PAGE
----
A 64-year-old man who lost most of his penis to cancer is recovering well after undergoing the United States' first penis transplant operation, doctors said Monday.
The 15-hour surgery took place earlier this month at Massachusetts General Hospital in Boston, and is the third such operation known in the world.
"The patient, Thomas Manning, 64, of Halifax, Massachusetts, continues to recover well, with blood flow established to the donor organ and no signs of bleeding, rejection or infection," the hospital said in a statement.
"While the patient is still early in the post-surgical healing process, his physicians say they are cautiously optimistic he will regain function that he lost in 2012."
The penis came from a dead donor who matched Manning's blood type and skin tone.
Manning expressed his gratitude to the donor and his family, which has asked to remain anonymous, and said he wanted to go public with his story to eliminate the shame and stigma associated with the loss of a penis.
"In sharing this success with all of you, it's my hope we can usher in a bright future for this type of transplantation," Manning said in a statement.
Doctors at Massachusetts General have been working on the procedure for more than three years, including practicing on cadavers, with the goal of perfecting the method before they offer it to a wider pool of candidates, particularly soldiers who sustained genital damage or loss in war zones.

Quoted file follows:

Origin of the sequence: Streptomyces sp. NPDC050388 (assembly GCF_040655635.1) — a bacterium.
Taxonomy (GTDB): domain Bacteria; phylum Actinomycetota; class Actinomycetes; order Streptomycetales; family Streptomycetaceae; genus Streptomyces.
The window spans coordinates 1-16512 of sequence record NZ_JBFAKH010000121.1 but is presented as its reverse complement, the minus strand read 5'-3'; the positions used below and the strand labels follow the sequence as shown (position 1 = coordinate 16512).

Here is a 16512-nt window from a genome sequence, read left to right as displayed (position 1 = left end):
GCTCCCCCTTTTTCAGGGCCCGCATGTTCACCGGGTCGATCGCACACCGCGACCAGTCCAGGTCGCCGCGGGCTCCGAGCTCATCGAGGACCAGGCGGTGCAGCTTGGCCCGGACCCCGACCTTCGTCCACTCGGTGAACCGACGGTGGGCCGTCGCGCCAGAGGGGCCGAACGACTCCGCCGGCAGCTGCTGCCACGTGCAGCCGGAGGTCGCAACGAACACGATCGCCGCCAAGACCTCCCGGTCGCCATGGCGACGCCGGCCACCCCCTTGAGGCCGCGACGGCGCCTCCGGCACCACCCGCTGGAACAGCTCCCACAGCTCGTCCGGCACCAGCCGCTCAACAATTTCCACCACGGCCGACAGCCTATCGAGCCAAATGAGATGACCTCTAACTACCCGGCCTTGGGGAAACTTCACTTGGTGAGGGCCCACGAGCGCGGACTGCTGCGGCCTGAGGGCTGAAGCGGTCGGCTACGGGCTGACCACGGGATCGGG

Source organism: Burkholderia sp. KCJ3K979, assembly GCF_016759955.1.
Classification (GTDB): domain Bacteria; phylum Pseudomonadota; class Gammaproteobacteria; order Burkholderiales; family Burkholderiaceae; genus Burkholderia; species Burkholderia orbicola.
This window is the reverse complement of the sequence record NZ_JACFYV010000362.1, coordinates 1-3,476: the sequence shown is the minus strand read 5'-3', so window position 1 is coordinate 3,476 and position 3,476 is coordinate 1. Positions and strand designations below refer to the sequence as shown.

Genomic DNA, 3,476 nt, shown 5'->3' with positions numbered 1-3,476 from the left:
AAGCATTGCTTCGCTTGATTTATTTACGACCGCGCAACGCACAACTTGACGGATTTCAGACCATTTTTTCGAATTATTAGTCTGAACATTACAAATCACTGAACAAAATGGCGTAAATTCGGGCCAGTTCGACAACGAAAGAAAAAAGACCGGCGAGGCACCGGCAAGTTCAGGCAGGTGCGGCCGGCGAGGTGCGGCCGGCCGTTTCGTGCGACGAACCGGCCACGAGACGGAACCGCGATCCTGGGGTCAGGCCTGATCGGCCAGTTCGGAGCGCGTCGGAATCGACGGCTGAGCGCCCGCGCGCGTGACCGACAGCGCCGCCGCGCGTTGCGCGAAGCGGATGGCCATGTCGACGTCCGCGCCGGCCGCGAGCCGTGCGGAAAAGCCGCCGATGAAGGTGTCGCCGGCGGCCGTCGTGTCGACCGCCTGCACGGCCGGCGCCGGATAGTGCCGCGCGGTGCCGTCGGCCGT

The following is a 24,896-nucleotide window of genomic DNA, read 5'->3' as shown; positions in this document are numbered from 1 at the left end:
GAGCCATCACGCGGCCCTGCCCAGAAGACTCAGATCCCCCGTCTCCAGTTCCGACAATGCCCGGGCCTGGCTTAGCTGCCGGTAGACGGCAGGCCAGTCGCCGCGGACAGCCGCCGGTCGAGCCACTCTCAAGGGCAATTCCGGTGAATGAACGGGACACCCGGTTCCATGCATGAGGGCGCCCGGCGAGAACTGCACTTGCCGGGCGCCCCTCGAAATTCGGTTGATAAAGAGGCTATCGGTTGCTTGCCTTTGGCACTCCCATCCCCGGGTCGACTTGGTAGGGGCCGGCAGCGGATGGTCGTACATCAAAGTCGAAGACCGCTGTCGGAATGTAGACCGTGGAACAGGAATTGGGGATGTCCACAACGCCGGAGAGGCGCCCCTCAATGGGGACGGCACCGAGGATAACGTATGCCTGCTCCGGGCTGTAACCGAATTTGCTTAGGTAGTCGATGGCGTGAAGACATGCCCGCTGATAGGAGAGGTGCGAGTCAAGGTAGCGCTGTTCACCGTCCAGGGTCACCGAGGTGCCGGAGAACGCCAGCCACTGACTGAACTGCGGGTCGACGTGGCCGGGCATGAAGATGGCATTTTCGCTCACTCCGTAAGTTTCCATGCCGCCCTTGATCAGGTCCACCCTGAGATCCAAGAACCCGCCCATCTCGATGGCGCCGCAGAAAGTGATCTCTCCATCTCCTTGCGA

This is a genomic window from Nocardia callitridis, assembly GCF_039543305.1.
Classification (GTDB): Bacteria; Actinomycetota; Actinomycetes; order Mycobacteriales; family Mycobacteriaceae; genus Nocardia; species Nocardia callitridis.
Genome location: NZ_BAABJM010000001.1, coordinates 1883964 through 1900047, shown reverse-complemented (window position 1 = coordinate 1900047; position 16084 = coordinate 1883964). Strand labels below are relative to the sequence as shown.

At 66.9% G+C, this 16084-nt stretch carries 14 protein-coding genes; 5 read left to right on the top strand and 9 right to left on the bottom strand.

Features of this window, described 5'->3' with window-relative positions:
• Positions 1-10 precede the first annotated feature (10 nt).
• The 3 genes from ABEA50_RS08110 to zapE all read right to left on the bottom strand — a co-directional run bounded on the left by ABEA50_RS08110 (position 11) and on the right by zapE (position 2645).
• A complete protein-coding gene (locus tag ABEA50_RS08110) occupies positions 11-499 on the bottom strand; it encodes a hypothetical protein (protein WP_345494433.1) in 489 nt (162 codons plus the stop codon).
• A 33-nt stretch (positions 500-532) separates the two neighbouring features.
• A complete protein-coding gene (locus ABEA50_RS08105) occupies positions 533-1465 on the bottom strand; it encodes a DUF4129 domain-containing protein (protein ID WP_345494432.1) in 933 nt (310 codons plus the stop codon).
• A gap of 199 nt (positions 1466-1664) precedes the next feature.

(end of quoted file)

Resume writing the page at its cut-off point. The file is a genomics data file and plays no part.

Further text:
In an interview with The New York Times, Manning said doctors discovered he had a rare form of penile cancer in 2012.
After removing the tumor, he was left with a stump about an inch long (2.5 centimeters).
Manning, who was single when he was diagnosed with cancer, had to sit in order to urinate and was fearful of becoming intimate with a woman.
"I wouldn't go near anybody," he was quoted as saying.
"I couldn't have a relationship with anybody. You can't tell a woman, ‘I had a penis amputation.'"
The operation's three main goals were to reconstruct the genitalia to a more natural appearance, to allow the patient to urinate normally and potentially to achieve sexual function.
"We are hopeful that these reconstructive techniques will allow us to alleviate the suffering and despair of those who have experienced devastating genitourinary injuries and are often so despondent they consider taking their own lives," said doctor Curtis Cetrulo of the MGH Division of Plastic and Reconstructive Surgery and the Transplant Center.
The first penis transplant in the world took place in China in 2006, but it was later removed due to "a severe psychological problem of the recipient and his wife," doctors said.
The world's first successful penis transplant was announced last year in South Africa.
The donated organ was grafted onto a 21-year-old man who lost his penis in a botched circumcision.